Mr Hussain mentioned the £58m of cuts that South Wales Police had made since 2010 and he said despite Covid and the challenges they’ve had this year they are forecasting a break even position at this stage.
The cuts that make up that £58m made since 2010 have included reducing the number of contact centres from seven to one, reducing the number of custody units from 16 to four, reducing the number of basic command units from eight to three, created a leaner back office, cut the number of staff by more than 1000, reduced its estate by 33% and reduced its fleet by 20%.
He also highlighted that Her Majesty’s Inspectorate of Constabulary and Fire & Rescue Services, the auditor general and head of internal audit have given the force positive judgements in terms of value for money.
South Wales Police and Crime Commissioner Alun Michael said: “I don’t think that it’s right to be shifting the burden of policing from central taxation, the income tax funds that go to central government, on to local council tax.
He later added: “I would have preferred the police grant to increase to reflect the increase in costs that we face rather than for us to have to meet some of those costs out of the police precept from our local authorities.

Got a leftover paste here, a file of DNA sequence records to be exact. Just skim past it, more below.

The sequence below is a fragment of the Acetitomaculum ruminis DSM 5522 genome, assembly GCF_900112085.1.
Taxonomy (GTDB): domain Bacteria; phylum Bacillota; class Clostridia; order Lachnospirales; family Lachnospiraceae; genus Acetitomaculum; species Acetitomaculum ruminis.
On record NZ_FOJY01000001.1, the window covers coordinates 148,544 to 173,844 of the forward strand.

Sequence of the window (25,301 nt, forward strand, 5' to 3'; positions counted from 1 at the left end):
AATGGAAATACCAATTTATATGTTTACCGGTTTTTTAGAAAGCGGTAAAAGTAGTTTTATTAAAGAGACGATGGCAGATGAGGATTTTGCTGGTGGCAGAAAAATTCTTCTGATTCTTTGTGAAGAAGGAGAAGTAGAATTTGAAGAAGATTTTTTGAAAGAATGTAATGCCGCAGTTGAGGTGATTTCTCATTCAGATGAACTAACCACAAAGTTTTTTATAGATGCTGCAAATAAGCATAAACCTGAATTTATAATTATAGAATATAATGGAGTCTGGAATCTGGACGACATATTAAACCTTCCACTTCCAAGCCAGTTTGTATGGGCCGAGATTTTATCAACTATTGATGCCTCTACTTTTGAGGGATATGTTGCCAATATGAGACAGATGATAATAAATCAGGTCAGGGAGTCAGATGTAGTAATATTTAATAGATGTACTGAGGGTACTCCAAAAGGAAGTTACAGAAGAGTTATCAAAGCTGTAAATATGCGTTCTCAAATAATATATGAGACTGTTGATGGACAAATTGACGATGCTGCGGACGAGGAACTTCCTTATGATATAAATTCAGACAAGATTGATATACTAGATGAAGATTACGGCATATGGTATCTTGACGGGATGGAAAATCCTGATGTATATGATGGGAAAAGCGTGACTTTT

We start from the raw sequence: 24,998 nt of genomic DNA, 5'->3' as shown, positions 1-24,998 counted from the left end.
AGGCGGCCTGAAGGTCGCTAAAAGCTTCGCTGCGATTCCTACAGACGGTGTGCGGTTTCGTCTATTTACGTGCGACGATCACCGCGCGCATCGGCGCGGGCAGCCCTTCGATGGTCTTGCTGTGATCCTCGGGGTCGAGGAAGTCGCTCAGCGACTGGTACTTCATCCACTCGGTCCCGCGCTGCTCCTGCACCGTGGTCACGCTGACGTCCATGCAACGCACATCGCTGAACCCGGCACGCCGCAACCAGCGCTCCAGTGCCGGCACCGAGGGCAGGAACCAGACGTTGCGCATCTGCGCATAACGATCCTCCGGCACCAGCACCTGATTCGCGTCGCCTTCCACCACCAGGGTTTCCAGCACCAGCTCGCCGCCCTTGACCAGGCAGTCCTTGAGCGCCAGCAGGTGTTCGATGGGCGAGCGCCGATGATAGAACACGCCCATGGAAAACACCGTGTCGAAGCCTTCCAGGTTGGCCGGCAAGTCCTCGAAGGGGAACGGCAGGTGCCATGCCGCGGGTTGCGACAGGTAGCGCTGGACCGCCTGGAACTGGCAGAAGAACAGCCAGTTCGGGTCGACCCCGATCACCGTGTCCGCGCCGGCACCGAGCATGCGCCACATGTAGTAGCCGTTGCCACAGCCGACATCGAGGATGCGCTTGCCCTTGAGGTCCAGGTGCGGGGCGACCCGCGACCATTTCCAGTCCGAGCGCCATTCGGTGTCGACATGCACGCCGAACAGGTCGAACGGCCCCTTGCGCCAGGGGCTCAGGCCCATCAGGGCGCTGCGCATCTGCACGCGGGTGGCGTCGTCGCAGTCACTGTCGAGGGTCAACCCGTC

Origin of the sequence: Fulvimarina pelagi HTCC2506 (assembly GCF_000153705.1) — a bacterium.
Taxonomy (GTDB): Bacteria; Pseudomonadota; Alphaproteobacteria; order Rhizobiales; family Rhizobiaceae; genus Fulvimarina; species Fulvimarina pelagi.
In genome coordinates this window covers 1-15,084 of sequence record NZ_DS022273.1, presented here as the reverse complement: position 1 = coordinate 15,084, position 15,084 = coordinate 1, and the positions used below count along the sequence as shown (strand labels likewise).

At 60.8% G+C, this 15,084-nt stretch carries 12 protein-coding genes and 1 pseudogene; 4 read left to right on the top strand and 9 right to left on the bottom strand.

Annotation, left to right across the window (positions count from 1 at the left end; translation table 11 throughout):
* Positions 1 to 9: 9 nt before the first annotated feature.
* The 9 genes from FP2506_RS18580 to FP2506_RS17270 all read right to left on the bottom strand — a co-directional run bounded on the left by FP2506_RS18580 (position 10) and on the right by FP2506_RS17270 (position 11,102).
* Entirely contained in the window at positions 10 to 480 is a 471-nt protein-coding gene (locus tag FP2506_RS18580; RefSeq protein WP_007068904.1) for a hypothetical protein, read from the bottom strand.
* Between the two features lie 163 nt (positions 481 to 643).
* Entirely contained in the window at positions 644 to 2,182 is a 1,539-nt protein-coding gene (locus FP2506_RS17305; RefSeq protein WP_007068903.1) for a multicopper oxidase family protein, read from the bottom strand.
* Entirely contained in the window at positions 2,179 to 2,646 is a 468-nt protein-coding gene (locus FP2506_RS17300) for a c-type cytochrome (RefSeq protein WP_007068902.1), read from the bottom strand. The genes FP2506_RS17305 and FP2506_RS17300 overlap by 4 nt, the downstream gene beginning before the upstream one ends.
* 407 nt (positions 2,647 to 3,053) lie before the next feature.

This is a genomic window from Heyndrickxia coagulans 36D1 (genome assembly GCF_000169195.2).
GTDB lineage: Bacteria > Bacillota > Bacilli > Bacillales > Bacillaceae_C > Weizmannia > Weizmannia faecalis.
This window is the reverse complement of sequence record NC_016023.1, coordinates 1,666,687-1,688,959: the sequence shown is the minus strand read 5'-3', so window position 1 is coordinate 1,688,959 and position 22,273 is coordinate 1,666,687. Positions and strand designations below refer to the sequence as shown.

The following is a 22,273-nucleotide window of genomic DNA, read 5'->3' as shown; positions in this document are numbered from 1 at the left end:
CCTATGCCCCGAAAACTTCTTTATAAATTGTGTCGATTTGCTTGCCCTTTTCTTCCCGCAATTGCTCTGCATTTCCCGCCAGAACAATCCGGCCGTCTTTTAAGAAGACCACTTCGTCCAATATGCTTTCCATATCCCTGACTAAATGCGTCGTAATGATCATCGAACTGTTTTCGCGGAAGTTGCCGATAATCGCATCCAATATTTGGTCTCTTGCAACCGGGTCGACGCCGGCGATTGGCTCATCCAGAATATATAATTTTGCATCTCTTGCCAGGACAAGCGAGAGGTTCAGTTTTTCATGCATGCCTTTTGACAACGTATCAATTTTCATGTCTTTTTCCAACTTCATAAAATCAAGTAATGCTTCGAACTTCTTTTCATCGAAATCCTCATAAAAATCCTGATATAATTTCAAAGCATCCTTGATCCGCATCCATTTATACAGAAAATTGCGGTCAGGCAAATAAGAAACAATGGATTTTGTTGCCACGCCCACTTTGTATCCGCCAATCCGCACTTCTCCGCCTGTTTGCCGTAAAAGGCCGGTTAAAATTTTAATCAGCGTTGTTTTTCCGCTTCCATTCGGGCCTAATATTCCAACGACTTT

“There is a shift that has happened over the last few years between a burden on central taxpayers and a burden on local taxpayers. I don’t agree with that.”
Councillor Sherelle Jago of Merthyr Tydfil voted against the proposals because a significant number of the population are on reduced wages because of furlough and added there is a high risk of redundancies when furlough ends.
She said: “I don’t think we are in a position where we can share the financial burden with members of the public this year because so many families are struggling so very much due to Covid.”
In voting for the proposals, Councillor Bernie Bowen-Thomson of Cardiff said she supported the increase although it is a difficult decision to make given the current economic climate but said they need to maintain the officers.
Councillor Ben Gray of the Vale of Glamorgan also supported it and said: “Like many I’m disappointed that central government grants remain flat and that this measure is necessary.”
He said it’s “unacceptable” that central government is telling local council tax payers that this is how they are going to fund the police service.